Recently the FDA has cleared a new test that can predict relatively accurately if someone is prone to coronary heart disease (CHD). This test is found to be most accurate in women.
The test works by measuring the activity of Lp-PLA2 (lipoprotein-associated phospholipase A2) – an enzyme that is an indicator of vascular inflammation – in a blood sample. This inflammation can be a sign of plaque accumulation in the arteries, and this build-up of plaque can clog the arteries.
Fast facts about CHD
- CHD kills around 375,000 Americans each year
- Risk factors for CHD include high blood pressure, smoking, high cholesterol and high blood glucose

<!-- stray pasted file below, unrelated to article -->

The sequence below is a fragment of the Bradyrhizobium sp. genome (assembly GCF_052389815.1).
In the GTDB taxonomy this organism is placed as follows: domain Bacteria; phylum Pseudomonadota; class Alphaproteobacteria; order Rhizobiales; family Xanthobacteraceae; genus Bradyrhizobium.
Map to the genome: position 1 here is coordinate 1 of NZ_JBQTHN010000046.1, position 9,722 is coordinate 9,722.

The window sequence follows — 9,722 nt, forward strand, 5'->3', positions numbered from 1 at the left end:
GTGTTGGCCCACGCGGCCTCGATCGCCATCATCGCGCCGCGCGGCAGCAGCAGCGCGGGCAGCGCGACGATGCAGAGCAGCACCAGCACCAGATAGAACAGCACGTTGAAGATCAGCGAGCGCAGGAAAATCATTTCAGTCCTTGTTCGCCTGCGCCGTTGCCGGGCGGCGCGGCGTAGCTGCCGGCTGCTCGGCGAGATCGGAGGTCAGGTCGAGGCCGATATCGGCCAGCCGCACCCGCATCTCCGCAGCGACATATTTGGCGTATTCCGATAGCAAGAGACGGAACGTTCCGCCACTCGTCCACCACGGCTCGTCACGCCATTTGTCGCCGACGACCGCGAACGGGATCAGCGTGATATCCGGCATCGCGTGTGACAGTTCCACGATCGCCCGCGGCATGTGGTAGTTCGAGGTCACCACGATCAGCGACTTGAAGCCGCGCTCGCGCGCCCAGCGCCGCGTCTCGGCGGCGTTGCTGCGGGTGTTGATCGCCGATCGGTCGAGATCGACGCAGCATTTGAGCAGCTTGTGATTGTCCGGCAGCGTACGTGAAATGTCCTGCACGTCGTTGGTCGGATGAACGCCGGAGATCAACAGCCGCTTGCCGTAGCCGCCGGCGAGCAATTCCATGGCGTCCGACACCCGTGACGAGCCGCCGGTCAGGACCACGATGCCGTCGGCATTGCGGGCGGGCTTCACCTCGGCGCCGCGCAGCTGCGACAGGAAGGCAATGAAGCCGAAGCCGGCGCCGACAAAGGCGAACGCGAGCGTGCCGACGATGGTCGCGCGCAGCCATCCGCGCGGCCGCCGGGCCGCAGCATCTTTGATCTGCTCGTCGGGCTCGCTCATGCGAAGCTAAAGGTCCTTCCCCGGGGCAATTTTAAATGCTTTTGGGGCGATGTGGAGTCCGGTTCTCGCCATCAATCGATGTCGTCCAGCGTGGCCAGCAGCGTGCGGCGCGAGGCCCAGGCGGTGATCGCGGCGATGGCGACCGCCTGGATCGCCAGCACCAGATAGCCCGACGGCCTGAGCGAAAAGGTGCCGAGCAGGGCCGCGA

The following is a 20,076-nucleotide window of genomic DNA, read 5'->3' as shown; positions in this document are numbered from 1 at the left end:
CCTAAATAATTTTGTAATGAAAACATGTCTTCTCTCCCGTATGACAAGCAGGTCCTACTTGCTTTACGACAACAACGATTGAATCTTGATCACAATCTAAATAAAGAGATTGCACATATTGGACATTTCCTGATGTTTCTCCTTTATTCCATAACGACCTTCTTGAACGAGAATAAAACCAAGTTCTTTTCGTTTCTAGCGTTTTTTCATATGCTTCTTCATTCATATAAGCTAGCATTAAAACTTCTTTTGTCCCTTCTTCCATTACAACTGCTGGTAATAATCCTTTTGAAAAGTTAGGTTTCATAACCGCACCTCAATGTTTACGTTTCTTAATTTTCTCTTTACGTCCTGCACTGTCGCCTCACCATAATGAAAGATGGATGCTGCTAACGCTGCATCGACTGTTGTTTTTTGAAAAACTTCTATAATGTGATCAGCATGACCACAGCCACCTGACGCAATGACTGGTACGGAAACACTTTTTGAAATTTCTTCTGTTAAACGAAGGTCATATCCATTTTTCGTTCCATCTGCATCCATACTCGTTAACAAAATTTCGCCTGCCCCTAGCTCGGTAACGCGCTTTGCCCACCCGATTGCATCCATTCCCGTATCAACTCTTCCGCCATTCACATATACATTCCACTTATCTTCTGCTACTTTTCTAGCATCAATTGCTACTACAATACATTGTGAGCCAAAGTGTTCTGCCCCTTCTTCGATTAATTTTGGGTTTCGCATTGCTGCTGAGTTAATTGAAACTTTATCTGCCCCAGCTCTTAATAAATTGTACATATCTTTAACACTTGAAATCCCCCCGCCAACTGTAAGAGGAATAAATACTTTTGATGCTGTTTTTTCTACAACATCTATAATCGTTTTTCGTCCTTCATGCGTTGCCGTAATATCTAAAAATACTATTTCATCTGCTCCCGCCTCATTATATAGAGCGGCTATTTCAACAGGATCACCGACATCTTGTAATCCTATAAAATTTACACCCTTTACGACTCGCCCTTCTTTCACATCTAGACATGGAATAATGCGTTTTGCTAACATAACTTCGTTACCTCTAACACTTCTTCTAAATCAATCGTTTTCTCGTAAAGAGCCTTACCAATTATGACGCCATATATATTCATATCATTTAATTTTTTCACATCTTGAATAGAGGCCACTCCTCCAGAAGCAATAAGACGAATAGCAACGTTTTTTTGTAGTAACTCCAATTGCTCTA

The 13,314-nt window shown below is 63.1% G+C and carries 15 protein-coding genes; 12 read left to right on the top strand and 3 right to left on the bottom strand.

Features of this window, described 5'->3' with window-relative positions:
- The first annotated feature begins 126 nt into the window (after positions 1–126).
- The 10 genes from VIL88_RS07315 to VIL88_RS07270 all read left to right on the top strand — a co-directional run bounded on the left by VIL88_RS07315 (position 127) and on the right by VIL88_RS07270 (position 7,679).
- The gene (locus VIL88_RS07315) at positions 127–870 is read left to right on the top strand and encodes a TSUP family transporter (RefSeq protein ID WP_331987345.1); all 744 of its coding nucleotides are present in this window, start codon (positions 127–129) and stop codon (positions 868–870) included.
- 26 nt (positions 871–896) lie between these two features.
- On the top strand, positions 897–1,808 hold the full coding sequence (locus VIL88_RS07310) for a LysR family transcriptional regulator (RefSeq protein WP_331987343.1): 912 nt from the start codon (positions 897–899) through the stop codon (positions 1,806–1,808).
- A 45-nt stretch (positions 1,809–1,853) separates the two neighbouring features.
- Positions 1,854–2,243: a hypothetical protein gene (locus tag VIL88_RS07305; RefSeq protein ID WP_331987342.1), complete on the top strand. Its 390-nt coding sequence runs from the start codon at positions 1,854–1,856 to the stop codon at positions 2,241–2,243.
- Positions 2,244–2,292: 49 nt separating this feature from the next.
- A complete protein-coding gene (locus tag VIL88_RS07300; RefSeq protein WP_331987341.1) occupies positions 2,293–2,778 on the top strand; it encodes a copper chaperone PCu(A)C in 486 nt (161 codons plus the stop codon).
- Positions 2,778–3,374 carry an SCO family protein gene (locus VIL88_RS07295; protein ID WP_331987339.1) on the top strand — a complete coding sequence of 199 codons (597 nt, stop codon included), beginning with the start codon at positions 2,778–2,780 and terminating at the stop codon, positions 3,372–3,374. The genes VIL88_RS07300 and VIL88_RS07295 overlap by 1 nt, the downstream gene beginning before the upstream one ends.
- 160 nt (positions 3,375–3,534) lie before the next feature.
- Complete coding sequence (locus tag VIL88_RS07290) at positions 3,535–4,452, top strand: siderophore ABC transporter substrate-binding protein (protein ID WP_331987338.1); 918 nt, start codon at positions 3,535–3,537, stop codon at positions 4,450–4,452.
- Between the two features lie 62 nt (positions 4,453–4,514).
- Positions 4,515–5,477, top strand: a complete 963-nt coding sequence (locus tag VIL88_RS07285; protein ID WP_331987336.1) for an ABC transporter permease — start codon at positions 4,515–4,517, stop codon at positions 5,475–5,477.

- Women over the age of 55 and men over the age of 45 are most at risk of CHD.
- Coronary artery disease is more common in African American women.
This study was performed by was administering the test on 4,598 participants aged 45-92 years of age, who had no history of CHD. Of these participants, 58.3% were women and 41.5% were black. The study researchers followed the participants for an average of 5.3 years, during which time they recorded the occurrence of CHD events among each individual.
It is hopeful that the test will reduce CHD-related mortality and morbidity in women. Heart disease is responsible for 1 in 4 female deaths in the US.
According to the Centers for Disease Control and Prevention (CDC), around 64% of women who die from CHD have no previous symptoms of the condition. The FDA hope the PLAC Test for Lp-PLA2 will aid early detection of CHD in this population and hopefully save many lives.